Summary: The world needs Boazes, who will see others as ntext-of-kin who create opportunities for ministry, not merely depersonalizing obligations.

It’s summertime, and various ones have been telling me about their vacations and their trips. One thing I keep hearing over and over again is the phrase, "family reunion". Lots and lots of you have attended family reunions.

Now there are family reunions and there are family reunions. For Margaret and me, family reunion is being able on rare occasions to orchestrate both of our grownup and living-in-apartments children arriving at the house at the same time we are there. If four of us can spend ten minutes at the same address, that’s a family reunion for us.

But for others of you, family reunion has a whole different flavor. It means gathering at sane homestead location, maybe a family farm under the Carolina blue sky, with relatives gathering from all over the country, sporting tee-shirts and baseball caps and carrying photo albums. It means rounds of fried chicken and piles of barbecued pork, which none of you should be eating, but, hey, it’s family reunion time, and all the rules are off! For some, I’ve discovered, to my astonishment, family reunion even means organizing and electing officers and incorporating the family almost as if it were a business. Family reunion is a great institution.

But there is something else that I know takes place at these family reunions, and that is the business of figuring out exactly how we are related to each other. I know we’ re both here at the family reunion, and so we are related, but how? Are you descended from George or from William? And if it was from William, are you descended from his first wife or his second wife? And if you and I are cousins, are we second cousins or third cousins and how many times removed are we? Frankly, I’ve never understood that business of cousins so many times removed, have you? Now I do have some cousins I would like to have removed, but just once ought to do it!

Well, the name of the game at family reunions is figuring out how close kin we are. In Kentucky we defined that as determining who you could count as "kissing cousins".

But I will tell you that there is one infallible way of finding out who your close relatives are. There is one way that never fails at bringing the nearest and dearest out of the woodwork. All you have to do is to arrange to die and without a will. Then all of a sudden there will be a score and more of folks who loved you dearly and who are your next-of-kin, most definitely! If you want to know who your next-of-kin are, just die and wait and they’ll all be there!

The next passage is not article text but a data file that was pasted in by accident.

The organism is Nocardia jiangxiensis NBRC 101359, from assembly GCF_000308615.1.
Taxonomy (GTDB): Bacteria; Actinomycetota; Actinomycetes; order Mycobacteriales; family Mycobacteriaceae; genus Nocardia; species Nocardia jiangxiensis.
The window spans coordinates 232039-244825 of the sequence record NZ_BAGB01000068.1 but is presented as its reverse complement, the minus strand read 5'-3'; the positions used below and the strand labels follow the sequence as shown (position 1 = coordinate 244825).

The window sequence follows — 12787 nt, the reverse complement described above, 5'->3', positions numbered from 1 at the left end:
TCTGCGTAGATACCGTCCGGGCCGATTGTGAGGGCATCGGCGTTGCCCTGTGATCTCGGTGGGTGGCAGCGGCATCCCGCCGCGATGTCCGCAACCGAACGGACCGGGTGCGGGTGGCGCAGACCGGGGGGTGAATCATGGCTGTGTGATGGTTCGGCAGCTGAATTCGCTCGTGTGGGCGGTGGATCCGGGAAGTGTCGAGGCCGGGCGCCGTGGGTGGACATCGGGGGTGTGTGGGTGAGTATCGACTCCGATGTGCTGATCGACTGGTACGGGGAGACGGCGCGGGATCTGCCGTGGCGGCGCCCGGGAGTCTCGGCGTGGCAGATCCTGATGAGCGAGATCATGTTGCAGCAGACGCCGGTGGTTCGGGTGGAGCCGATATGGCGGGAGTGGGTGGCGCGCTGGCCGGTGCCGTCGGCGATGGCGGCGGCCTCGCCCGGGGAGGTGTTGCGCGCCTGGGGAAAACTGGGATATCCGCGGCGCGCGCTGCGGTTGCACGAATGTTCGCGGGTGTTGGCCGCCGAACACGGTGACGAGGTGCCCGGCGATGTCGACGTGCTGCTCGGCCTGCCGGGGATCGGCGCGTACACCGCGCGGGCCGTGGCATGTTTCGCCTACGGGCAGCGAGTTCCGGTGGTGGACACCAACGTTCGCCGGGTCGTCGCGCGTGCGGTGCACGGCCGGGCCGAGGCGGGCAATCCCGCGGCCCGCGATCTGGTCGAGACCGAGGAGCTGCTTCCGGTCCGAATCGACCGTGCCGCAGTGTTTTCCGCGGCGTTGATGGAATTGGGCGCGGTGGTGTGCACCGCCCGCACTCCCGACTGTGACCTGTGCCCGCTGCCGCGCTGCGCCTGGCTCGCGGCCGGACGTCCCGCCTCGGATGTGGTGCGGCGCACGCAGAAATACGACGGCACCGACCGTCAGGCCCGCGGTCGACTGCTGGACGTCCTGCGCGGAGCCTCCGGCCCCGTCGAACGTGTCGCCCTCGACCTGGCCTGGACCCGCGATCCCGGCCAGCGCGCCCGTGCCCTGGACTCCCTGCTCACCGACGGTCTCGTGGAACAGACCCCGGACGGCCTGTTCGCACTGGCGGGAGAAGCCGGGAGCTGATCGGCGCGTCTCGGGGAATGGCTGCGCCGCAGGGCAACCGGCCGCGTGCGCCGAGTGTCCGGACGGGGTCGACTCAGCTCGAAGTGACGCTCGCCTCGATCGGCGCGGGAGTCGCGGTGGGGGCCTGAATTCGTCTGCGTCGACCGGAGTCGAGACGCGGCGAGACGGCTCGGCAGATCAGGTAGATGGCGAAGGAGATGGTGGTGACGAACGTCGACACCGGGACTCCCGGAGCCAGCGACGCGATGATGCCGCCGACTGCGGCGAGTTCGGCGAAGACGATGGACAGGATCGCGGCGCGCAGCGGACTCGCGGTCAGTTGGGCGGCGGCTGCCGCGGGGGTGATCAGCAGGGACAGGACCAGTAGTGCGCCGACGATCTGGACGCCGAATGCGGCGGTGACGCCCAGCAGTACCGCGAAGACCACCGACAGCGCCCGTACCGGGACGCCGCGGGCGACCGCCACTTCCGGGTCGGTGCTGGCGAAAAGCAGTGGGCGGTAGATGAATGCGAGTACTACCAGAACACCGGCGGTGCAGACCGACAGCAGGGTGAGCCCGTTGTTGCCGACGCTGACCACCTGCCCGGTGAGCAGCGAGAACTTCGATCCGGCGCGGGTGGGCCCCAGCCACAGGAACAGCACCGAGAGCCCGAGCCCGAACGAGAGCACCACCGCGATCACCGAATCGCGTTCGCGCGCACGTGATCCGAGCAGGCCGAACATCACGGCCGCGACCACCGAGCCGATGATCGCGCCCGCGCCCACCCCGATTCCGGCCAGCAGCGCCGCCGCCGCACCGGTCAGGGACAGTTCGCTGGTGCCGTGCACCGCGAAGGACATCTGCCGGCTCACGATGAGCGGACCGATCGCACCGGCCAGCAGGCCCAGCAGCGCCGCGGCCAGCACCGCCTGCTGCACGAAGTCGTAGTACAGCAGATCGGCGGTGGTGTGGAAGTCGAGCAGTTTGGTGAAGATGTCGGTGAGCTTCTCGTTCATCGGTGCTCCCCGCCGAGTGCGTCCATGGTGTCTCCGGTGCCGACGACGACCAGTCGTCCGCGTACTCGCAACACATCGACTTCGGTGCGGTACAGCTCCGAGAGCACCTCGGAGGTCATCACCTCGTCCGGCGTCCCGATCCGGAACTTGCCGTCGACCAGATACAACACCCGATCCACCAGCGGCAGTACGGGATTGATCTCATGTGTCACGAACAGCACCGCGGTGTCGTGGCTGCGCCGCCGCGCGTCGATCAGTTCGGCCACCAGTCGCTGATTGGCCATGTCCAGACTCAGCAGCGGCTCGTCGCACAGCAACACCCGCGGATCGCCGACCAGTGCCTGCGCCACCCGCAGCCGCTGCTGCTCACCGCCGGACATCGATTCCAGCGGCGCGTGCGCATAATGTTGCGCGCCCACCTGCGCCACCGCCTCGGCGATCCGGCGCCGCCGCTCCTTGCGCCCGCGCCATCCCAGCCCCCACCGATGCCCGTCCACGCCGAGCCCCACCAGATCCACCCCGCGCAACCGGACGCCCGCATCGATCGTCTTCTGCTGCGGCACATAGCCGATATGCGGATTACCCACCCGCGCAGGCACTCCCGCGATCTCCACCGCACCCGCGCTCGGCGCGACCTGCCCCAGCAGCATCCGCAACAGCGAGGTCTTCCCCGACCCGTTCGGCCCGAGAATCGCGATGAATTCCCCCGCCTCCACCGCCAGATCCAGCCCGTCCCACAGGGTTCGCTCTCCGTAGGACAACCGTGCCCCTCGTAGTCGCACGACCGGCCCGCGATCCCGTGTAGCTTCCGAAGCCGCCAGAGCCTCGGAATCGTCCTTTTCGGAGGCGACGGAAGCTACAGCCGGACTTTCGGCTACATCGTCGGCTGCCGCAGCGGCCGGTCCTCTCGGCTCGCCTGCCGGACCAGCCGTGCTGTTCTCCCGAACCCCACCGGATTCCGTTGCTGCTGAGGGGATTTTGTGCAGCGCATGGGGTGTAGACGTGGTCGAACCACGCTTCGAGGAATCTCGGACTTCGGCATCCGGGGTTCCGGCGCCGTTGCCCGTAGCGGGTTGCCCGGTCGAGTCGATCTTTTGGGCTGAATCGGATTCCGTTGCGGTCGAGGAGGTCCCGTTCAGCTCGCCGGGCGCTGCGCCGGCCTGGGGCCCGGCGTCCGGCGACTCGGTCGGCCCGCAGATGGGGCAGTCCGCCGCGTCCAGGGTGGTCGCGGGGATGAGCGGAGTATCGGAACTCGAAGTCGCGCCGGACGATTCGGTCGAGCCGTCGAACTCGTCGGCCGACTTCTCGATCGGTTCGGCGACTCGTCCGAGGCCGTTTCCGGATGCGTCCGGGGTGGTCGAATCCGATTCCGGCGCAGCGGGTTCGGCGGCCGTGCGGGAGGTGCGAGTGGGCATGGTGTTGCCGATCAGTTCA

One day, long ago, it became very important, in a situation much like that, to determine who was next-of-kin and how he would behave. Just who is your next-of-kin and what is your responsibility toward that person? The lovely Old Testament story of Ruth instructs us.


Ruth was a young widow, a native of the land of Moab, who had come to the town of Bethlehem in the land of Judah along with her mother-in-law, Naomi, also a widow. They had left Moab and come to Judah because Naomi wanted to be among her own people, where she did have at least a little property and where she knew she could be taken care of reasonably well in her old age. Ruth, however, had cane to Judah simply to be with her mother-in-law. She had no reason to suppose that in this strange land she would have any privileges whatsoever; in fact, she must have known that her financial survival would be precarious. But Ruth came to Bethlehem in the land of Judah out of sheer loyalty and love for Naomi.

The first order of business, of course, was to stay alive. Get enough to eat to survive. And so Ruth went gleaning. The law said that an indigent widow could glean, that is,

she could go to a field where they were harvesting the crops, and she could pick up whatever the farmers dropped or left behind. That was her right, by law.

Out in the fields there labored a man named Boaz. An exceptionally gentle and honest man, Boaz noticed this new woman gleaning in the fields. He asked who she was and found that she was Ruth, the widow of his kinsman.

Boaz’s response was quick and generous. Boaz left orders that Ruth not only be given the privilege that was hers by law, but, in fact, that she be given an advantage. Not only were the workmen not to disturb her gleaning, they were to drop sane extra grain along the way, so that she would have plenty to pick up. I guess you might call this the world’s first affirmative action program!

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